It may be laid down as a leading axiom, with regard to the ventilations of drives mined with gunpowder, that although fresh air may be driven in by machinery, so as to produce a healthy atmosphere for the miners, the smoke from the shots cannot be driven out, but must be drawn out, by creating a vacuum in the direction in which the smoke is to be drawn; the attempt to force smoke, by an air-current in the rear, producing generally a dense fog, in which candles are of little use.

A very curious fact connected with the bratticing in the Lyttelton tunnel may be here mentioned. The brattice is formed of inch boards laid on joists running across the width of the tunnel, and housed at each end into the solid rock. Both joists and boards rapidly became covered with fungus, and require to be replaced from time to time with new material. Although, after the first year, portions of the brattice repeatedly fell from decay, these falls invariably happened on Sunday, when the men were absent from the work, no fall having taken place whilst the men were at work, until quite recently, when the decay of the timber had rendered necessary an extensive renewal of the brattice. The explanation of this curious fact is probably the difference in temperature on week days and Sundays; the furnace fire at the foot of the upcast shaft being allowed to go out on Saturday night, and not being lighted again for twenty-four hours; the hot smoke which occupied the flue during the working days, being replaced on Sunday by a comparatively cool atmosphere.

I may here mention, that a tunnel is now being driven in France on the new line of railway, between Lyons and Roanne, under Mont Sauvage, which divides the valleys of the Rhone and the Loire. This tunnel will be two miles in length, and will be driven from five shafts, of which the deepest will be upwards of 600 feet in depth. From the geological character of the district, it is anticipated that the rock to be bored through, will be of the hardest description; and it is stated in scientific journals that in one of the shafts the difficulties met with are such, that a progress of two inches in twenty-four hours is all that can be accomplished.

It will be interesting to watch the progress of this work, especially in reference to the question of how far boring machinery can be introduced

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with advantage in tunnelling through rocks of equal hardness with those met with in the Lyttelton tunnel.

Some curiosity has been expressed as to the correctness of the alignment of the two ends of the Lyttelton tunnel, and the method employed for checking any error that might be committed in the direction of the work.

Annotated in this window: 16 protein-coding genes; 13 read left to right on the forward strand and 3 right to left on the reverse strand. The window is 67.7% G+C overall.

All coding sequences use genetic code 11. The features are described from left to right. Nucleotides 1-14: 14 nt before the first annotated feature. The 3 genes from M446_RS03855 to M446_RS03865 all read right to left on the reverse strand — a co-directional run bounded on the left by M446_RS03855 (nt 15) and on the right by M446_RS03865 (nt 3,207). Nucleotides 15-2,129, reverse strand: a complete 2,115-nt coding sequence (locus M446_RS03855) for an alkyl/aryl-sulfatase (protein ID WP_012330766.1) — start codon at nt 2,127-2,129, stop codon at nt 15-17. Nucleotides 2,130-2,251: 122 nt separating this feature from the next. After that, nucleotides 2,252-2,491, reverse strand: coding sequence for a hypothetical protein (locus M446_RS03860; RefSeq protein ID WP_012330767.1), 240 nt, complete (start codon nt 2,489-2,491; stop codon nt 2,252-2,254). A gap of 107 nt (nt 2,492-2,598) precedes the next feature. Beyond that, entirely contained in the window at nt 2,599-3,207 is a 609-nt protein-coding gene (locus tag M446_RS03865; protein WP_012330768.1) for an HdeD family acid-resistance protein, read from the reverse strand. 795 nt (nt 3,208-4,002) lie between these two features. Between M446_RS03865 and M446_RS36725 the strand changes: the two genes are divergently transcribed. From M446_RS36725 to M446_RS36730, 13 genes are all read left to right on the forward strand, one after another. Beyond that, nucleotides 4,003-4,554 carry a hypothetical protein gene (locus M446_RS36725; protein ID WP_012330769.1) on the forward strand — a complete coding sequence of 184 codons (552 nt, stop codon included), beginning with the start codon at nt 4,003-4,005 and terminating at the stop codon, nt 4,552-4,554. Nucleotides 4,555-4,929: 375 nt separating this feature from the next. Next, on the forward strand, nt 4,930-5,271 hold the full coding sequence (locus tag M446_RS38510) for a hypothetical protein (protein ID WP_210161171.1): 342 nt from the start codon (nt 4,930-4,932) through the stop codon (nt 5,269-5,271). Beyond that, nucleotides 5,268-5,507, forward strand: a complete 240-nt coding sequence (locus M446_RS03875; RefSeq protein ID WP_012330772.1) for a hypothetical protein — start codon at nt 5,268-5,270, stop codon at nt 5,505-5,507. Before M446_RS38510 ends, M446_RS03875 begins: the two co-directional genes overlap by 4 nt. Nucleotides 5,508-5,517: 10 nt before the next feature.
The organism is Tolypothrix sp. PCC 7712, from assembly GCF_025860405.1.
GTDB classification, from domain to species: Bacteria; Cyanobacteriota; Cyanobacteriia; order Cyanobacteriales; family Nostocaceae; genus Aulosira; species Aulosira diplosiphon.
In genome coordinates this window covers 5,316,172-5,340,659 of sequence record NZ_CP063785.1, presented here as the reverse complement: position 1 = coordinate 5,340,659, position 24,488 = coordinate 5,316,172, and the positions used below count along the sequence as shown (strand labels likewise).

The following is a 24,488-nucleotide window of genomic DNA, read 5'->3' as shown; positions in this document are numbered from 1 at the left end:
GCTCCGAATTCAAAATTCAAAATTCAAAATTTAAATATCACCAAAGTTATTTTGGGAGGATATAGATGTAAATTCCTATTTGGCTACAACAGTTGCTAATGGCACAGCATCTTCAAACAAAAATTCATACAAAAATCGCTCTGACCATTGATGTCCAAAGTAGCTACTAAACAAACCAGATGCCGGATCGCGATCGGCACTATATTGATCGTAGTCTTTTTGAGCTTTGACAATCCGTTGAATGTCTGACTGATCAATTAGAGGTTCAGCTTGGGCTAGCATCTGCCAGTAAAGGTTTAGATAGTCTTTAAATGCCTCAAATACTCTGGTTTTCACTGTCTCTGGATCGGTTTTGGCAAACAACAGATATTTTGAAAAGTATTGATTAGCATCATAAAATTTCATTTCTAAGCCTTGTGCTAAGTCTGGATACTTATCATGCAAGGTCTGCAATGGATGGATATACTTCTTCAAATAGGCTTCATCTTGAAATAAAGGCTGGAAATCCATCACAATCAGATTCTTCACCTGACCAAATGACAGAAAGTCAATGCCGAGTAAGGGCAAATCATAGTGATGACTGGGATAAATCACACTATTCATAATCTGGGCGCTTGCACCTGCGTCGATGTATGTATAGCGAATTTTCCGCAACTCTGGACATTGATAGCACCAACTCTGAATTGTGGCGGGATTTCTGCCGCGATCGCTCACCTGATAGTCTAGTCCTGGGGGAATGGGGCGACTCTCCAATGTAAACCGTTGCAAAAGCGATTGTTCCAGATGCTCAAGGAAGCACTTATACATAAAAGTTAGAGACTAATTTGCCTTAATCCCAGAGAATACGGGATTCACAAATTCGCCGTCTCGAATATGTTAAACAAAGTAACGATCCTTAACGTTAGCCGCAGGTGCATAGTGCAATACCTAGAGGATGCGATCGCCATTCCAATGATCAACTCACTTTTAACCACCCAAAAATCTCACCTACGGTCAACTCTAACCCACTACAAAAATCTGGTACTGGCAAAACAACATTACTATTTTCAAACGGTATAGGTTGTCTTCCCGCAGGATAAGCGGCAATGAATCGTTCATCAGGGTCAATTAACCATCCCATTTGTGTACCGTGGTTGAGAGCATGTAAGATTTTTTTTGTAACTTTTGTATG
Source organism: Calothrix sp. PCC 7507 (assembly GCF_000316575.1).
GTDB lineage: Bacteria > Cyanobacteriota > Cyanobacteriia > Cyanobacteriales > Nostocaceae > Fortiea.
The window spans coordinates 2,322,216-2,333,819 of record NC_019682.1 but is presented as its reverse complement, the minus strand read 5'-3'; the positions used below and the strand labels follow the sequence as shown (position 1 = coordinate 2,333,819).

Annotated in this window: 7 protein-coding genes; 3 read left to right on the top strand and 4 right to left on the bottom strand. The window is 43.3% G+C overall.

The system employed is very simple. A permanent mark is fixed in the centre line of the tunnel, on a tower built on the dividing range, nearly midway between the two ends. A transit instrument being placed on the meridian of the tunnel, in a position to command a view into the tunnel, as well as of the tower on the hill, it can be seen at once whether the flame of a candle placed on the centre line of the work, inside the tunnel, is in a vertical plane with the mark on the tower. But it is also desirable, in case of error, to have the means, not only of correcting, but of calculating the amount of such error, and this can readily be done. The permanent mark on the central tower consists of a batten six inches wide, with a black stripe one inch wide down its centre. The eye piece of the transit instrument, being furnished with five vertical wires, placed at equal distances apart, the value of the space between any two wires, at a distance equal to that of the mark on the tower, can be ascertained by reference to the width of the batten, which thus gives a scale by which the error in the position of a light, placed in the tunnel under the tower, can be rated with great exactness.

Although it is not probable that any important extension of our railway system can be undertaken at present, it is satisfactory to know that the surveys of the Southern Railway have been carried down to the Waitaki, and connected with those made by the Railway Engineer of the Otago Province, and that the necessary reserves have been made, so far as the lines run through land belonging to the Government.

Rivers. During the last few years great changes have taken place in the channels of some of our large rivers, both on the East and West Coasts. The Rangitata has, for some years past, been scouring out for itself a new channel down what is known as the Deep Creek, the original main river-bed being now almost deserted by the water. It is worth putting on record that this great change, which seriously affects a large extent of pastoral country, had its origin in the cutting of a ditch to form a sheep boundary, and the run of water thus established has gradually attained such dimensio [ unclear: ] s as to cause the diversion of the greater part of the river from its original bed. The Waimakariri, which used to deliver the great bulk of its waters through the channel on the south side of the Kaiapoi Island, has shifted its course into the north channel (the quantity of water in the latter stream being shown, by gauging, to be three times that in the former one), overflowing its banks in many places, and seriously injuring the navigation of the river, by the amount of shingle brought down by the freshes. At the same time, the river has threatened to break through its banks, about nineteen miles from Christchurch, and to flow down to that town along channels which, although long since dry, at some distant time have carried no inconsiderable quantity of water.

It is impossible to over-estimate the value of a continued series of observations made, from year to year, to ascertain the nature and extent of